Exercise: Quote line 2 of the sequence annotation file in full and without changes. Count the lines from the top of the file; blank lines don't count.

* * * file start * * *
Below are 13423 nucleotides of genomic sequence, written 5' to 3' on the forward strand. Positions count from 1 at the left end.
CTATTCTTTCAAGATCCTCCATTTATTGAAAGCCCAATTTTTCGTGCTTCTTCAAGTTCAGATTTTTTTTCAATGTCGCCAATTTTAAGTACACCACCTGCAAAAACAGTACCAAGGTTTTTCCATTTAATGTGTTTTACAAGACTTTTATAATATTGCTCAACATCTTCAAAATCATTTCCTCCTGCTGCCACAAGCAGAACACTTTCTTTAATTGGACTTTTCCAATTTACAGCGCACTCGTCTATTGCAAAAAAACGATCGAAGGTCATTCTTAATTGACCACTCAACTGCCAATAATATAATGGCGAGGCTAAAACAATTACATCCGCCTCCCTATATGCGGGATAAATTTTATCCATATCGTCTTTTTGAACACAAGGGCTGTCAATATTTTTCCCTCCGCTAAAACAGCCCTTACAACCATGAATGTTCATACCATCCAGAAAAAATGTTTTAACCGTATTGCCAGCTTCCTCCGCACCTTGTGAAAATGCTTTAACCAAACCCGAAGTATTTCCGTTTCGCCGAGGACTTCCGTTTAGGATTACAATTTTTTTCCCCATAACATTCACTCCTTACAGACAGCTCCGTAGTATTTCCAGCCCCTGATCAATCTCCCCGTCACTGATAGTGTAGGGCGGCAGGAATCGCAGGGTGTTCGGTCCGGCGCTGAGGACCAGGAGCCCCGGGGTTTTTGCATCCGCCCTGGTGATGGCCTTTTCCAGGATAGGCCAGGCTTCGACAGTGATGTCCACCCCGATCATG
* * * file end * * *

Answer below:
CTATTCTTTCAAGATCCTCCATTTATTGAAAGCCCAATTTTTCGTGCTTCTTCAAGTTCAGATTTTTTTTCAATGTCGCCAATTTTAAGTACACCACCTGCAAAAACAGTACCAAGGTTTTTCCATTTAATGTGTTTTACAAGACTTTTATAATATTGCTCAACATCTTCAAAATCATTTCCTCCTGCTGCCACAAGCAGAACACTTTCTTTAATTGGACTTTTCCAATTTACAGCGCACTCGTCTATTGCAAAAAAACGATCGAAGGTCATTCTTAATTGACCACTCAACTGCCAATAATATAATGGCGAGGCTAAAACAATTACATCCGCCTCCCTATATGCGGGATAAATTTTATCCATATCGTCTTTTTGAACACAAGGGCTGTCAATATTTTTCCCTCCGCTAAAACAGCCCTTACAACCATGAATGTTCATACCATCCAGAAAAAATGTTTTAACCGTATTGCCAGCTTCCTCCGCACCTTGTGAAAATGCTTTAACCAAACCCGAAGTATTTCCGTTTCGCCGAGGACTTCCGTTTAGGATTACAATTTTTTTCCCCATAACATTCACTCCTTACAGACAGCTCCGTAGTATTTCCAGCCCCTGATCAATCTCCCCGTCACTGATAGTGTAGGGCGGCAGGAATCGCAGGGTGTTCGGTCCGGCGCTGAGGACCAGGAGCCCCGGGGTTTTTGCATCCGCCCTGGTGATGGCCTTTTCCAGGATAGGCCAGGCTTCGACAGTGATGTCCACCCCGATCATG